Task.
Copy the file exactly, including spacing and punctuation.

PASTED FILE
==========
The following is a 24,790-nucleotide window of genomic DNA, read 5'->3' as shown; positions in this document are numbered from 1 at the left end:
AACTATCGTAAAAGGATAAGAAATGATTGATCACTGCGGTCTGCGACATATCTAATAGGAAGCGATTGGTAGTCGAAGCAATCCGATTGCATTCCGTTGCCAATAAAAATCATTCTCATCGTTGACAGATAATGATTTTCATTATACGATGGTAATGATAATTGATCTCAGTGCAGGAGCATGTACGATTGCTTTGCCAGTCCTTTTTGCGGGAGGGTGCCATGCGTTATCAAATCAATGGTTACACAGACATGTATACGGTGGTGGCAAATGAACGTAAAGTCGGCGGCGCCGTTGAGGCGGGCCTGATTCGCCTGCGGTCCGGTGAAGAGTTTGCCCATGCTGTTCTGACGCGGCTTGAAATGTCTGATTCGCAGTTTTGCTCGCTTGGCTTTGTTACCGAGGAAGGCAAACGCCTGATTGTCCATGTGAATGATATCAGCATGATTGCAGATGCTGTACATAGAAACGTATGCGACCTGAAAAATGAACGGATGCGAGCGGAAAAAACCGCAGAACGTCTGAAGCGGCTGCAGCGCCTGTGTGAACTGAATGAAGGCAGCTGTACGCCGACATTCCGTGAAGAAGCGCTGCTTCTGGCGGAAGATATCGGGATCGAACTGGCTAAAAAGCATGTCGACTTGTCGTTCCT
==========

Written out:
The following is a 24,790-nucleotide window of genomic DNA, read 5'->3' as shown; positions in this document are numbered from 1 at the left end:
AACTATCGTAAAAGGATAAGAAATGATTGATCACTGCGGTCTGCGACATATCTAATAGGAAGCGATTGGTAGTCGAAGCAATCCGATTGCATTCCGTTGCCAATAAAAATCATTCTCATCGTTGACAGATAATGATTTTCATTATACGATGGTAATGATAATTGATCTCAGTGCAGGAGCATGTACGATTGCTTTGCCAGTCCTTTTTGCGGGAGGGTGCCATGCGTTATCAAATCAATGGTTACACAGACATGTATACGGTGGTGGCAAATGAACGTAAAGTCGGCGGCGCCGTTGAGGCGGGCCTGATTCGCCTGCGGTCCGGTGAAGAGTTTGCCCATGCTGTTCTGACGCGGCTTGAAATGTCTGATTCGCAGTTTTGCTCGCTTGGCTTTGTTACCGAGGAAGGCAAACGCCTGATTGTCCATGTGAATGATATCAGCATGATTGCAGATGCTGTACATAGAAACGTATGCGACCTGAAAAATGAACGGATGCGAGCGGAAAAAACCGCAGAACGTCTGAAGCGGCTGCAGCGCCTGTGTGAACTGAATGAAGGCAGCTGTACGCCGACATTCCGTGAAGAAGCGCTGCTTCTGGCGGAAGATATCGGGATCGAACTGGCTAAAAAGCATGTCGACTTGTCGTTCCT